Purposeful vs. Positive Thinking: It’s Not All Buttercups and Butterflies

Your team has acknowledged their positive thinking during the session. Still, among some of the team – the realists – grudging acceptance of positive thinking comes with, ‘but…’, or politely, ‘I need time to think about this.’Purposeful vs. Positive Thinking, Solution Focus_2

There’s growing acceptance in organizations that positive thinking is useful. The move towards it seems to driven by the other growing realization that focusing on problems is at least unpleasant, frustrating, and mostly unproductive.

Unfortunately, positive thinking is often embraced superficially.  And, as Jim Duval used to say in his SFBT training, ‘Solution Focus isn’t all buttercups and butterflies.’

Positive thinking is also under attack on the non-organizational side of things, e.g., What’s Wrong With Positive Thinking?* This, despite the growing body of research that shows positive thinking is useful and helps.

Hence, the realist’s brief non-sustainable engagement with the notion of being positive.

So, how do we move forward with positive thinking? Change the language.  

Try ‘purposeful thinking.’

In Solution Focus we help people reframe things in ways that are useful to them. We also use language that is understood and accepted by them.

So far, in hundreds of interactions with clients, I’ve never heard anyone say one word against ‘purposeful.’ If anything, it seems to take the pressure off of doing something so counterintuitive to organizations and people – being positive.

Corporations are social organizations, the theater in which men and women realize or fail to realize purposeful and productive lives. – Lester Bangs

Steps to help teams or clients embrace purposeful thinking:

As always, be patient – help them sort out the mess of problems they’ve created in their minds.

Ask the usual questions: When is it not a problem? On a scale of 1-10 where are we now and what would it take to move up the scale? Suppose we are successful, what would we see ourselves doing?

Build ‘purposeful’ into your questions. Suppose the purpose of our project became clear to us and we moved forward, what would success look like in x months from now? Suppose the customers became used to us being purposefully helpful to them, what would they see us doing? Suppose the outcome of the team’s work was purposefully helpful to the other teams, how would that be useful to them?  

The idea that everything is purposeful really changes the way you live. To think that everything that you do has a ripple effect, that every word that you speak, every action that you make affects other people and the planet. – Victoria Moran

In the bigger picture, this might allow your colleagues or client to ask themselves, what’s our purpose as an organization? But that’s another topic, for another post.

*Tamar Chansky. What’s Wrong With Positive Thinking?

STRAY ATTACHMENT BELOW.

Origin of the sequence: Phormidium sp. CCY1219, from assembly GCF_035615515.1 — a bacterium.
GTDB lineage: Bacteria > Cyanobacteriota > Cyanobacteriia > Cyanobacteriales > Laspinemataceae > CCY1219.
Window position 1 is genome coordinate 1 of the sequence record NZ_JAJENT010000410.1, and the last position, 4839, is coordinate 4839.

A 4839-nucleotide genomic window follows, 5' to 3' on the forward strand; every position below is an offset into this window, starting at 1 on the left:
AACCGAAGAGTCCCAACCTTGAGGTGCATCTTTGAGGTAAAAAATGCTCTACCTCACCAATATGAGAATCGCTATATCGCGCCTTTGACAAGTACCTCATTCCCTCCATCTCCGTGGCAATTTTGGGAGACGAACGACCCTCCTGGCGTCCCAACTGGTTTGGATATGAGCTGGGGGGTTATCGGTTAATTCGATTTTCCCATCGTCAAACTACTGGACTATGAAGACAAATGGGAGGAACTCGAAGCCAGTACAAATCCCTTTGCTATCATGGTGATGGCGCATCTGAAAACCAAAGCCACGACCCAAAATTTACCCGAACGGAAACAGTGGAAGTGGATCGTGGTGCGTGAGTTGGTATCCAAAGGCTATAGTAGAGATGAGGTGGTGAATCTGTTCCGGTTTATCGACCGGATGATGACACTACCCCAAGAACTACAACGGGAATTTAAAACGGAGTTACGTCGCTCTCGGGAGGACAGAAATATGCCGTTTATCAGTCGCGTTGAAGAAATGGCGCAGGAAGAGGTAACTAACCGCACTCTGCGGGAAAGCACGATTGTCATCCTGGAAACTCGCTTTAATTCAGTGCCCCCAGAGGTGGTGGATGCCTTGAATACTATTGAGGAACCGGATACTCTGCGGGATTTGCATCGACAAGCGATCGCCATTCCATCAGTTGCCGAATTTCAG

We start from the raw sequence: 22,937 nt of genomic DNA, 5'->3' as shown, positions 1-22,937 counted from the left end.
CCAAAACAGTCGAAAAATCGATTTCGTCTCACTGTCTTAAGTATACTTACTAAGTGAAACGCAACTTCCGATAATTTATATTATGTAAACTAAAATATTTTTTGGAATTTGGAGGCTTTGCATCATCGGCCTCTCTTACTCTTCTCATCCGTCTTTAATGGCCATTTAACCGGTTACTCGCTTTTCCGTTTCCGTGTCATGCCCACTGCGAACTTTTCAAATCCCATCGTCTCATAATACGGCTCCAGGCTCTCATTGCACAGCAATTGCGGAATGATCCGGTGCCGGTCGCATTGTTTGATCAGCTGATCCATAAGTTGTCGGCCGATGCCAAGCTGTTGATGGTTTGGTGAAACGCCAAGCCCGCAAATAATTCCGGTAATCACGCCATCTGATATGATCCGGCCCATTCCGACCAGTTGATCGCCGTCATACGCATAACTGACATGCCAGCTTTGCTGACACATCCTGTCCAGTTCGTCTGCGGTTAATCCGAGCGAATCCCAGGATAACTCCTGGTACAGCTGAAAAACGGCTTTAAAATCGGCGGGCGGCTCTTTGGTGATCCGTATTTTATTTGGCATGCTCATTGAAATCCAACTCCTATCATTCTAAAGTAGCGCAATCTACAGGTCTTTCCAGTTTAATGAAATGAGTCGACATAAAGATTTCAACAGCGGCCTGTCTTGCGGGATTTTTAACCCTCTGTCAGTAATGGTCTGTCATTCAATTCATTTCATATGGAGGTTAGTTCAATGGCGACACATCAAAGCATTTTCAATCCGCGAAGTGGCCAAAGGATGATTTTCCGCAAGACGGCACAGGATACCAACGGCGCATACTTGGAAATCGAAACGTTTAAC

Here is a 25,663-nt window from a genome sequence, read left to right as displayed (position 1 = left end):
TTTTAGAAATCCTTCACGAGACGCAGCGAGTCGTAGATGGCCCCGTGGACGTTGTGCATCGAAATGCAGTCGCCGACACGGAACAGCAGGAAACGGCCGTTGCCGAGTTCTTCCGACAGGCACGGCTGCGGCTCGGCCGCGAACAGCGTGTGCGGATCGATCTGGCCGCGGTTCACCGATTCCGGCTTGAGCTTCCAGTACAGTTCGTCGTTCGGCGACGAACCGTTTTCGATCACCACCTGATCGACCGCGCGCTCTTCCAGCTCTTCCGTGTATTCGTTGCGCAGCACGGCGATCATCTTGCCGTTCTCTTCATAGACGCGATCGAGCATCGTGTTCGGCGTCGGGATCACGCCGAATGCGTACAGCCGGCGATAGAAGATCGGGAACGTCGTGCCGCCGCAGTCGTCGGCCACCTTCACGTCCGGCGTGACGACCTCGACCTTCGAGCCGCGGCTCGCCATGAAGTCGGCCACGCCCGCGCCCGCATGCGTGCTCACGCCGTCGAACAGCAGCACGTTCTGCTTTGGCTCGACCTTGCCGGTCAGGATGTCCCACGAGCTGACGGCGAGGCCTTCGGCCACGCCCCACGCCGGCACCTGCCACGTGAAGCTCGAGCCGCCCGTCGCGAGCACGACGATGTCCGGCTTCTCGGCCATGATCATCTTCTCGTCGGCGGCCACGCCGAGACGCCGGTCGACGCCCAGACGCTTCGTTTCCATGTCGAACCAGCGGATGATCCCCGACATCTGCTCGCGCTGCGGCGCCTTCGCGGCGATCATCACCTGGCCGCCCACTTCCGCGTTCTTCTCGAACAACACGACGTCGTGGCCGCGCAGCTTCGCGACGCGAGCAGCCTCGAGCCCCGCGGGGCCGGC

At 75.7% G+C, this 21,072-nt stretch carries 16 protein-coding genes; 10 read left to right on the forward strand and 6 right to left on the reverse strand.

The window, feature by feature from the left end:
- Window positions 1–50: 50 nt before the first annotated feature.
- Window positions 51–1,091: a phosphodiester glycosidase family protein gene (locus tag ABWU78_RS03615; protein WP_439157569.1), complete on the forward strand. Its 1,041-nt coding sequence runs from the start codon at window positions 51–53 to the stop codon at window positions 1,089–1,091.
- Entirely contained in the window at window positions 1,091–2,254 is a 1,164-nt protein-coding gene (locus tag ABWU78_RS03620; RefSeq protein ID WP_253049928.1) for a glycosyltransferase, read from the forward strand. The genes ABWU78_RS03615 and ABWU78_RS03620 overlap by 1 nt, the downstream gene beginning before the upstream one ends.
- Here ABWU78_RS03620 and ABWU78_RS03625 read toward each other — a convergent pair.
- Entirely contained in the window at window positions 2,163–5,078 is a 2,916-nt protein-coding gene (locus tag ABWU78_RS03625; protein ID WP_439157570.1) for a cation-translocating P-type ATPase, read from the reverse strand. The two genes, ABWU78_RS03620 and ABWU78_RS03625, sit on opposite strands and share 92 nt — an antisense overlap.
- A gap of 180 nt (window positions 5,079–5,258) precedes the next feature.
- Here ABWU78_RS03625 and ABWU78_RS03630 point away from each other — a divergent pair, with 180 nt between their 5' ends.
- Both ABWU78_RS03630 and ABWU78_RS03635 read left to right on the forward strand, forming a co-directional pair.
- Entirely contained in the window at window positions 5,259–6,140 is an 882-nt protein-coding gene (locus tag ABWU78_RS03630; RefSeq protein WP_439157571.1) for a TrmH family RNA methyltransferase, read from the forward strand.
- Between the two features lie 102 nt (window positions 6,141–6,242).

Leaders: 12 ways to ask better questions in 2013

Wondering why last year, good things happened but your performance was just ‘OK’? Was it because many of the things that needed to change remained unchanged?

It’s not leadership style. It’s the questions.

Wondering how to leverage your leadership style in a more productive way?

Wondering how you might better lead in letting your people to make the change happen?

Have you considered…

Changing the way you ask your questions?

Asking people not to bring you their problems, but to bring you their solutions instead?

Not addressing people’s questions with your own solutions?

Helping people clarify the problem by asking what they want to be different?

Asking people to think about the solution they want to create and own?

Being candid – saying difficult things and motivating people to get something done?

Acknowledging people’s idea and asking how it will be, a) useful to others, and b) how they plan to collaborate on the implementation?

Asking how to make people’s ideas fit within the strategy that others are working on?

Getting people to think about the outcomes for their solutions, not just the tactics?

Asking for solutions beyond people’s silos that will work for the customer?

Acting as a coach or mentor vs. a prescriber?

Support people in developing their own productive solutions by asking…

What’s worked until now?

What do you plan to do differently?

What small steps do you see yourself taking to make progress?

In support of this solution focused approach to better questions … change our assumptions about change (Coert Visser)…

If you’d like to help people run better meetings at which these questions are used to help make them be better engaged, productive and creating solutions, try my book Monkey-Free Meetings

“I’ve tried Kay’s Solution-Focus approach in a couple of cauldrons – Operationally, and Board-level Strategic Planning – and it never fails as a remedy against the paralysis of problem-indulgence.” Ray Verdon, Board Director, Canada